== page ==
BASSETERRE, St Kitts – The Eastern Caribbean Central Bank (ECCB) convened its 6th Growth and Resilience Dialogue with Social Partners and the OECS/ECCU Community on 6 April, under the theme: “Climate Resilience: Securing the Future of Small Island Developing States”.
This year’s dialogue features an exciting new element, The GRD Climate Resilience Data Challenge. The data challenge was conceived by the event planners and approved by the ECCB Governor, in line with the need for a whole-of-society approach to ensure climate resilience.
“The Challenge provides a prime opportunity to crowdsource solutions and apply digital technologies to address this wicked problem that is climate change,” the Governor of the ECCB, Timothy N.J. Antoine, said in his opening remarks.
“In the context of building out a digital economy, I have long advocated that we become producers, not mere consumers of knowledge and technology. I reiterate that call today. Indeed, we must be innovators, not blockers; doers, not talkers; leaders, not laggards.” Governor Antoine continued. “For anyone who doubts our capacity to reach the heights of knowledge creation and innovation, I remind you of our two Nobel Laureates from Saint Lucia. I also remind you that in the aftermath of hurricane Ivan in 2004, our region was the first in the world, when in 2007, it established a multi-country catastrophe risk insurance pool now called CCRIF SPC. And of very recent vintage, our Central Bank became the first currency union in the world to issue a Central Bank Digital Currency known as DCash in March 2021.”
Addressing the participants from academia, the private and public sectors, as well as civil and political society, the Governor outlined three key messages in his remarks:
- Climate change remains a clear and present danger, with far-reaching impacts on our lives and livelihoods.
- Innovative, home-grown solutions are urgently needed to propel the Eastern Caribbean Currency Union’s efforts to build climate resilience.
- A whole-of-society approach is critical to maximise collective action for climate resilience.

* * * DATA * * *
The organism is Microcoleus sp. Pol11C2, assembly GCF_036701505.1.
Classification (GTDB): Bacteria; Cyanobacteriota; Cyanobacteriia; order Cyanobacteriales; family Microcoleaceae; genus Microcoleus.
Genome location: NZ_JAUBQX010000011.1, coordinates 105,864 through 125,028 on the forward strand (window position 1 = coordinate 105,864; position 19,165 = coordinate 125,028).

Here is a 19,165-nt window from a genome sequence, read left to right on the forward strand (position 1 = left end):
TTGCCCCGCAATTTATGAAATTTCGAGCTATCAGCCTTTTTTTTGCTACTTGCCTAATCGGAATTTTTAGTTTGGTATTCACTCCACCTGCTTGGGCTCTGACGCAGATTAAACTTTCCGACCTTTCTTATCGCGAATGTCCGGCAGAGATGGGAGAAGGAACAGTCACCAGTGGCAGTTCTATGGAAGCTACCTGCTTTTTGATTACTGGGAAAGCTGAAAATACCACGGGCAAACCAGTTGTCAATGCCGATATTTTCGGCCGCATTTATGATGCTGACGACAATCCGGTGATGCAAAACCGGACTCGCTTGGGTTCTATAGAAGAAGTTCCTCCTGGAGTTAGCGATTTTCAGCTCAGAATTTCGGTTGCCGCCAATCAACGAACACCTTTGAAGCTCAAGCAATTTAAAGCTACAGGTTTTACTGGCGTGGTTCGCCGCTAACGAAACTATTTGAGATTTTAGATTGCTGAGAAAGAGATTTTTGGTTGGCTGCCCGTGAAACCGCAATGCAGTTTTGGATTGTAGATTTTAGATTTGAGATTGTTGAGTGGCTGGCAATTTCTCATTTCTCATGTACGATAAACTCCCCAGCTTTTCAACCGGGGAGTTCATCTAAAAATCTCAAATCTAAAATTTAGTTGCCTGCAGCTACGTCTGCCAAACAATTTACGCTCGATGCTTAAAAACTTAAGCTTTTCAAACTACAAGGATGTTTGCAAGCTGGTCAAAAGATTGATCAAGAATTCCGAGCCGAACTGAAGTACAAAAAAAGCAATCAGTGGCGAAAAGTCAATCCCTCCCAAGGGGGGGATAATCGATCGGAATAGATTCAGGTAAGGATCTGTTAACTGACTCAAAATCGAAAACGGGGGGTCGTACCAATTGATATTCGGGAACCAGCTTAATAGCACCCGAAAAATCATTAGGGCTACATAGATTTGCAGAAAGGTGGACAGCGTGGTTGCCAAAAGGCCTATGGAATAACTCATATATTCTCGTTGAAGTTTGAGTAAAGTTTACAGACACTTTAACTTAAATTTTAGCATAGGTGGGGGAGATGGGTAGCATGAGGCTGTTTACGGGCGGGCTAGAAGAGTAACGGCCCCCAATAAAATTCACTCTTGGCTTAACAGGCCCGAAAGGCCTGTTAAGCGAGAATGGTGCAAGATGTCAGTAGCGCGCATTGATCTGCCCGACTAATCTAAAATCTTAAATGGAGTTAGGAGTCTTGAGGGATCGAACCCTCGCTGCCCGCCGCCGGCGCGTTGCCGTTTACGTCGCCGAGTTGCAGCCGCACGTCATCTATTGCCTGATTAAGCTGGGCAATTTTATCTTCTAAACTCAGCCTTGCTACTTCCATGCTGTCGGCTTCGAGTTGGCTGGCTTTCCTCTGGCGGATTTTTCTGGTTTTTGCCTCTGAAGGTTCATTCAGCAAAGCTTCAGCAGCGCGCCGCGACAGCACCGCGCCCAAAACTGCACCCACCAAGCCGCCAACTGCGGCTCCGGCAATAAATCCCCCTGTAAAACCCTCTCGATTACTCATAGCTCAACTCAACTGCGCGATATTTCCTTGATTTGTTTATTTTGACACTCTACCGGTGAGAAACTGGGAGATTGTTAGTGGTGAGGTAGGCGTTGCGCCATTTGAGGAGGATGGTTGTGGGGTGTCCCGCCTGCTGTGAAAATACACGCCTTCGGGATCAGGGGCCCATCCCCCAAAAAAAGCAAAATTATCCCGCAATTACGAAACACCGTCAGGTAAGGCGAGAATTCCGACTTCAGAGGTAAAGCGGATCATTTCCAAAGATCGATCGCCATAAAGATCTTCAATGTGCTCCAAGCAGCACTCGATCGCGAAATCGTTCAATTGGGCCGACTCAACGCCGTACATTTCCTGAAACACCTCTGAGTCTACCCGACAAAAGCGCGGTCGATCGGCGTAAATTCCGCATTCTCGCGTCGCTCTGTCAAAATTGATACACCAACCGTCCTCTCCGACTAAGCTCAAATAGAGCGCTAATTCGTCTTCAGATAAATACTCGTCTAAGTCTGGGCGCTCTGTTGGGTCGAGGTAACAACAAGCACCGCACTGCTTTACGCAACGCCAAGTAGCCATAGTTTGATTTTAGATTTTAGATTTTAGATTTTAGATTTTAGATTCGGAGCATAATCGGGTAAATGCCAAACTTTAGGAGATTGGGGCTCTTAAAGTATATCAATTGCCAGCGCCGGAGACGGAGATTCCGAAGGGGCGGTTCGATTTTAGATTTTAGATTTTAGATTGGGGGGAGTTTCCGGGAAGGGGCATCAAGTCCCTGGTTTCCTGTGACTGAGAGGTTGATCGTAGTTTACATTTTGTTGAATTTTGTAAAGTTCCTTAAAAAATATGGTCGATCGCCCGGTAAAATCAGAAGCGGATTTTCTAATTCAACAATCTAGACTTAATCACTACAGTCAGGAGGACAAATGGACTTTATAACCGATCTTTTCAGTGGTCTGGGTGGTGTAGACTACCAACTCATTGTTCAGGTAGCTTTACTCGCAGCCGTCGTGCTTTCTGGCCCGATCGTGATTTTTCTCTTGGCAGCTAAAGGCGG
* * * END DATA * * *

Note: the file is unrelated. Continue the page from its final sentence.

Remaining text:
With respect to the Climate Resilience Data Challenge, the Governor of the ECCB said:
“I thank those who have supported the Data Challenge for this year’s programme, including the many applicants who submitted applications and our panel of judges. The response was very encouraging. I am eager to see what the four finalists have for us and wish them the very best with their pitches tomorrow.”
The four finalist projects will pitch their prototypes on Day 2 (7 April) of the Growth and Resilience Dialogue for the opportunity to win the grand prize of US$10,000.00.
“I hope to see more initiatives such as the Data Challenge spring up across our region to provide that nurturing environment for unleashing the creative and innovative potential 0f all our people and especially our youth,” the Governor added.
Launched in late January, the GRD Climate Resilience Data Challenge put out a call for university students and private sector practitioners in the fields of data science and artificial intelligence to design and submit applications that would provide the OECS/ECCU Community with data-driven insights to tackle real-world climate problems.
Governor Antoine applauded coordinator, Sybil Welsh, who serves as a senior project specialist in the Governor’s immediate office, and her planning committee, along with the OECS Commission, The University of the West Indies and the World Bank, which have all collaborated with the ECCB in organising this year’s dialogue and data challenge.
During his remarks, the Governor also recognised and thanked the moderators and presenters, as well as the ECCB’s corporate relations team and other personnel for their administrative and ancillary support.